Euthanasia literally translates to "a good death." It is kind and gentle.
But are you looking for something more for this important moment in your pet's life and your own? More than euthanasia...the transition of the spirit that has been an essential part of your life? Perhaps a connection with the person guiding that spirit out of the body that can no longer serve him or her?
Whether you are seeking simply kind, professional help at home for your pet, or that additional level of support to create an experience that honors and celebrates your pet's life, I can help.
In Sanskrit, apāna is the outgoing breath. The release. Why this is an important concept for the animal may seem obvious, but it's more than that. It's also an important concept for the family, to be able to find a peaceful release and a joyful acceptance of that release. Yes, I said joyful! But how can we find joy in loss and death? It's not easy, but if we are willing to see that death is actually a transition and shift of energy, rather than only an ending, we start to find joy in seeing that the decision is a positive and loving one. To take control of the decision, to pick when, where and how it happens removes some of the angst and anxiety over the idea of losing our pet. Yes, it is inevitable, but by choosing to be present, in your home, before unnecessary suffering occurs, is such a wonderful thing to do for your pet and for yourself.
And finally, what about the people providing this kind of care? It is a heavy emotional responsibility, one that some of my colleagues readily admit they shirk away from, and therefore it is so important for the veterinarian and staff involved to also find apāna and peacefulness with this responsibility. To enter someone's home and be centered for the pet and the family is essential, but to do that, we must be centered for ourselves. After a particularly stressful experience with helping a dog pass away, I got frustrated and even angry that the experience affected me so much...my hands trembled so greatly that I had to steady them on my knees and hoped the family didn't see it, as I worried it would be interpreted as a lack of confidence or a sign of inexperience, which wasn't the case. Even after I left the home, my hands were still shaking. I tried to put it out of my mind but couldn't. I shared the story with a friend (my own acupuncturist) the next week. She asked, "Brielle, didn't you say that dog was very stressed, full of anxiety?" This was true. She then said, "Well, that energy had to go somewhere. You took it."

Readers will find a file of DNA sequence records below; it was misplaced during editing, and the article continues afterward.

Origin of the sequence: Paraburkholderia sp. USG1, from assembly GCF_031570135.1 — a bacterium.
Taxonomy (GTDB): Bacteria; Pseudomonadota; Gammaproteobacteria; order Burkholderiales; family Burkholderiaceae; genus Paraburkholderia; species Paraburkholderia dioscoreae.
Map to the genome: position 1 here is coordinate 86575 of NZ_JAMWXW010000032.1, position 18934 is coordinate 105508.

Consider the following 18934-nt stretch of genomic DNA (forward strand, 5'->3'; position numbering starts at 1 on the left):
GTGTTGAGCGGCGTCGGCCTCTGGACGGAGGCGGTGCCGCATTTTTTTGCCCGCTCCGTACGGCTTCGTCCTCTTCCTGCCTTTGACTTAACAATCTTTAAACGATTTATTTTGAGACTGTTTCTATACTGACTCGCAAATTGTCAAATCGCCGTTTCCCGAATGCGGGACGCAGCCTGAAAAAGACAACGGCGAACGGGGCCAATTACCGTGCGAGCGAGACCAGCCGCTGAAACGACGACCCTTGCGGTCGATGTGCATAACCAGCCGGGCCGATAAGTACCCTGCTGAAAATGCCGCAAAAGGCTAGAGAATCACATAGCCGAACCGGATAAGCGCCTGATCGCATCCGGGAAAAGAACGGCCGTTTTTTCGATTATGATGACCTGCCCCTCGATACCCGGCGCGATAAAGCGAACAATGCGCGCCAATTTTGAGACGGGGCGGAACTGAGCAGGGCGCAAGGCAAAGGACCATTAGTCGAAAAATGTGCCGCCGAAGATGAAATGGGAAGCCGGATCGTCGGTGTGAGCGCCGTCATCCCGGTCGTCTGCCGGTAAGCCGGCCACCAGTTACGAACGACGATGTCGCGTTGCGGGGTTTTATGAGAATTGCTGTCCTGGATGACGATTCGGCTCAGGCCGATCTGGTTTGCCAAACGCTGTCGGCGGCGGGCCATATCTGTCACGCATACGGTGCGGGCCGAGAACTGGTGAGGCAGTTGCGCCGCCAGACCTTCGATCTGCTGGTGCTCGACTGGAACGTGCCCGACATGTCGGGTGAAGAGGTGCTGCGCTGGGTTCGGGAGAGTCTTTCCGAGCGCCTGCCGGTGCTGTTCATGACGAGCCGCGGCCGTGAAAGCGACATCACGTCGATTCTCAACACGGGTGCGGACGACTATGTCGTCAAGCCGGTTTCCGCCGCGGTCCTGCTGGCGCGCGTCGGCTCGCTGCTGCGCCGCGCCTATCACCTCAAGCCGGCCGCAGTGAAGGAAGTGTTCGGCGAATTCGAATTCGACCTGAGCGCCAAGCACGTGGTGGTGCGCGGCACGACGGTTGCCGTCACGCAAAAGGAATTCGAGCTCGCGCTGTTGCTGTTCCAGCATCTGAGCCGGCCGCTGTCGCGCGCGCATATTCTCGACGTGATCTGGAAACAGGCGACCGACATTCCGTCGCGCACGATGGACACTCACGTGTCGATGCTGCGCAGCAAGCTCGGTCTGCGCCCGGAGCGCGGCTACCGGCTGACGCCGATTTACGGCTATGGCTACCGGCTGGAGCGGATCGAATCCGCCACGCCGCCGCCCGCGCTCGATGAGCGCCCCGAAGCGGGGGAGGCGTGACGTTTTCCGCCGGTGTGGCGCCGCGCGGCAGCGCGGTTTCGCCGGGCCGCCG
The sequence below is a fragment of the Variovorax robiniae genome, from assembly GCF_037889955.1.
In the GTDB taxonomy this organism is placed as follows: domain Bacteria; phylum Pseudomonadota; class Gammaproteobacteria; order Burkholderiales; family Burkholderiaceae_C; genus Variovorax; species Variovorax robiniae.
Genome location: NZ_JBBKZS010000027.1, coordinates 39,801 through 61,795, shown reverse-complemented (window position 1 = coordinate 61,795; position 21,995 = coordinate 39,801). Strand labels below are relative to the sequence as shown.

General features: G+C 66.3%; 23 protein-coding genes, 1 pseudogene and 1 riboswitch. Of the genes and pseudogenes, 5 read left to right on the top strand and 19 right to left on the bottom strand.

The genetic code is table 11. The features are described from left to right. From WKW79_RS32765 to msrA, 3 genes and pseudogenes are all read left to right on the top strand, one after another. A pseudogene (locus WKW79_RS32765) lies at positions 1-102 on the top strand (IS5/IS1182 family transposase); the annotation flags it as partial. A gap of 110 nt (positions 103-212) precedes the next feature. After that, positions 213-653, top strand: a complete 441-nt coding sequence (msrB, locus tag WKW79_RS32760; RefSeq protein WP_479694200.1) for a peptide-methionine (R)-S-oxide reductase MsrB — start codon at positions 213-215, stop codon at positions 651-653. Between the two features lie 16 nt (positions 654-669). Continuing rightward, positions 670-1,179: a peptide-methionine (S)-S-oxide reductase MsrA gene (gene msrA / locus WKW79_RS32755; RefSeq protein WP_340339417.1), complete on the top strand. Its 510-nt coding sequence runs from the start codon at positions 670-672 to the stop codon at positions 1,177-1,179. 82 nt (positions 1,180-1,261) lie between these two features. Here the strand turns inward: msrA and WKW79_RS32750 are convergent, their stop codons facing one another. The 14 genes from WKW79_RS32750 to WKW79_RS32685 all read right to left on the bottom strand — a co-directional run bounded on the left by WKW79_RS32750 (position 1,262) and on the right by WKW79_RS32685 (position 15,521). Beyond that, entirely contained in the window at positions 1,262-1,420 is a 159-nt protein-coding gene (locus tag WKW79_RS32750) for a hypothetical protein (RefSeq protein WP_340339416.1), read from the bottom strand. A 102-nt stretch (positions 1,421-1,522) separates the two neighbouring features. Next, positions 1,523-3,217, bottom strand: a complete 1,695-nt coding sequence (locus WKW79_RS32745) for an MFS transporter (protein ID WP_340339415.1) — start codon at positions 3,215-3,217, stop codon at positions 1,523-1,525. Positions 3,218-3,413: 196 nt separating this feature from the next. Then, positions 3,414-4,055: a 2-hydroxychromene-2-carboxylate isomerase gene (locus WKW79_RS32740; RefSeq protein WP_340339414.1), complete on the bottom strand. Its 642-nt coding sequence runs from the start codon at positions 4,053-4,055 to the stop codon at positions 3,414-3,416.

Needless to say, I wasn't thrilled with that information initially. But when I shared this with another friend, who is a yoga instructor, she asked if I grounded myself before and after helping transition a pet. No, I'd never thought of doing that. "Well, you should. Even just for a few minutes." To take a few minutes for myself, to create a calm within my mind and my heart, knowing the emotional experience I am about to share in with my clients, my people, has changed my perspective on death and loss and how I help people.
Nothing can take away the sadness of losing our pets. But if you're interested in trying to take a different approach, see the process with a different view, I would love to talk with you.